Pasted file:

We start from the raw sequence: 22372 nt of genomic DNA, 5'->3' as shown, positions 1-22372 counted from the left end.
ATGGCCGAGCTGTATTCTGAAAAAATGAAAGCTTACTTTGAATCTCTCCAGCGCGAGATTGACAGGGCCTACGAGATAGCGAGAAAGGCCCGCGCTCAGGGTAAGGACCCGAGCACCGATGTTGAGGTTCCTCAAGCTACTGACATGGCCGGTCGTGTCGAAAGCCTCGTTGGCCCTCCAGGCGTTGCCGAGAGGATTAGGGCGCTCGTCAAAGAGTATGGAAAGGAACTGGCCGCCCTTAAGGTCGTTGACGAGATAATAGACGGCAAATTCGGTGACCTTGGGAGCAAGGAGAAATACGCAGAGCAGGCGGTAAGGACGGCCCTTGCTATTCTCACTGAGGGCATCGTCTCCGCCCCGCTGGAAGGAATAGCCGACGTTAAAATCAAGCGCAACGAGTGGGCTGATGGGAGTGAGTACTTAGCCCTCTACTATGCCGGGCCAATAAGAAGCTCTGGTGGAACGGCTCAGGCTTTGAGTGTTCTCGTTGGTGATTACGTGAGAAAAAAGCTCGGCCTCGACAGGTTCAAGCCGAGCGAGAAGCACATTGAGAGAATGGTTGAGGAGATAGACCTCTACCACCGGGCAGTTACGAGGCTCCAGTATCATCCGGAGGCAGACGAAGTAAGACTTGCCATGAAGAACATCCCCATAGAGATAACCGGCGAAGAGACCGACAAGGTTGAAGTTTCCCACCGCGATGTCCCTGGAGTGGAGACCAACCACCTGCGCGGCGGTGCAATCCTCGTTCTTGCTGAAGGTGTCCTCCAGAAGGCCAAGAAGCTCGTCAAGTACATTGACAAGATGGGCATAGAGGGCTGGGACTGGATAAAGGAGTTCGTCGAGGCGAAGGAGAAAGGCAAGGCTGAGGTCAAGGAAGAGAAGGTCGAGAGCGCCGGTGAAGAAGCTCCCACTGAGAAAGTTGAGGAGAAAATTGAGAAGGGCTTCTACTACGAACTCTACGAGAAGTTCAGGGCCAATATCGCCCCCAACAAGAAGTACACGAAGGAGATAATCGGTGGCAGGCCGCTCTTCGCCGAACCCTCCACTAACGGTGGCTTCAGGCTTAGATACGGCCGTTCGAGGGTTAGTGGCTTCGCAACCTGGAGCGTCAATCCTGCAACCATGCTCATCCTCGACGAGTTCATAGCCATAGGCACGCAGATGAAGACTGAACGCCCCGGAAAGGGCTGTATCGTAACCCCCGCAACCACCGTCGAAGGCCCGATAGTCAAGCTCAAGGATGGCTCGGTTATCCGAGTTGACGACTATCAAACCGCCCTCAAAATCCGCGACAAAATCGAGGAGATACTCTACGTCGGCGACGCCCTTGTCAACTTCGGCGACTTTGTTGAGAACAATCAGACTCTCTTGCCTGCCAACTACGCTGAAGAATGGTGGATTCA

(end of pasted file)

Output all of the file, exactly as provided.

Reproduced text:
We start from the raw sequence: 22372 nt of genomic DNA, 5'->3' as shown, positions 1-22372 counted from the left end.
ATGGCCGAGCTGTATTCTGAAAAAATGAAAGCTTACTTTGAATCTCTCCAGCGCGAGATTGACAGGGCCTACGAGATAGCGAGAAAGGCCCGCGCTCAGGGTAAGGACCCGAGCACCGATGTTGAGGTTCCTCAAGCTACTGACATGGCCGGTCGTGTCGAAAGCCTCGTTGGCCCTCCAGGCGTTGCCGAGAGGATTAGGGCGCTCGTCAAAGAGTATGGAAAGGAACTGGCCGCCCTTAAGGTCGTTGACGAGATAATAGACGGCAAATTCGGTGACCTTGGGAGCAAGGAGAAATACGCAGAGCAGGCGGTAAGGACGGCCCTTGCTATTCTCACTGAGGGCATCGTCTCCGCCCCGCTGGAAGGAATAGCCGACGTTAAAATCAAGCGCAACGAGTGGGCTGATGGGAGTGAGTACTTAGCCCTCTACTATGCCGGGCCAATAAGAAGCTCTGGTGGAACGGCTCAGGCTTTGAGTGTTCTCGTTGGTGATTACGTGAGAAAAAAGCTCGGCCTCGACAGGTTCAAGCCGAGCGAGAAGCACATTGAGAGAATGGTTGAGGAGATAGACCTCTACCACCGGGCAGTTACGAGGCTCCAGTATCATCCGGAGGCAGACGAAGTAAGACTTGCCATGAAGAACATCCCCATAGAGATAACCGGCGAAGAGACCGACAAGGTTGAAGTTTCCCACCGCGATGTCCCTGGAGTGGAGACCAACCACCTGCGCGGCGGTGCAATCCTCGTTCTTGCTGAAGGTGTCCTCCAGAAGGCCAAGAAGCTCGTCAAGTACATTGACAAGATGGGCATAGAGGGCTGGGACTGGATAAAGGAGTTCGTCGAGGCGAAGGAGAAAGGCAAGGCTGAGGTCAAGGAAGAGAAGGTCGAGAGCGCCGGTGAAGAAGCTCCCACTGAGAAAGTTGAGGAGAAAATTGAGAAGGGCTTCTACTACGAACTCTACGAGAAGTTCAGGGCCAATATCGCCCCCAACAAGAAGTACACGAAGGAGATAATCGGTGGCAGGCCGCTCTTCGCCGAACCCTCCACTAACGGTGGCTTCAGGCTTAGATACGGCCGTTCGAGGGTTAGTGGCTTCGCAACCTGGAGCGTCAATCCTGCAACCATGCTCATCCTCGACGAGTTCATAGCCATAGGCACGCAGATGAAGACTGAACGCCCCGGAAAGGGCTGTATCGTAACCCCCGCAACCACCGTCGAAGGCCCGATAGTCAAGCTCAAGGATGGCTCGGTTATCCGAGTTGACGACTATCAAACCGCCCTCAAAATCCGCGACAAAATCGAGGAGATACTCTACGTCGGCGACGCCCTTGTCAACTTCGGCGACTTTGTTGAGAACAATCAGACTCTCTTGCCTGCCAACTACGCTGAAGAATGGTGGATTCA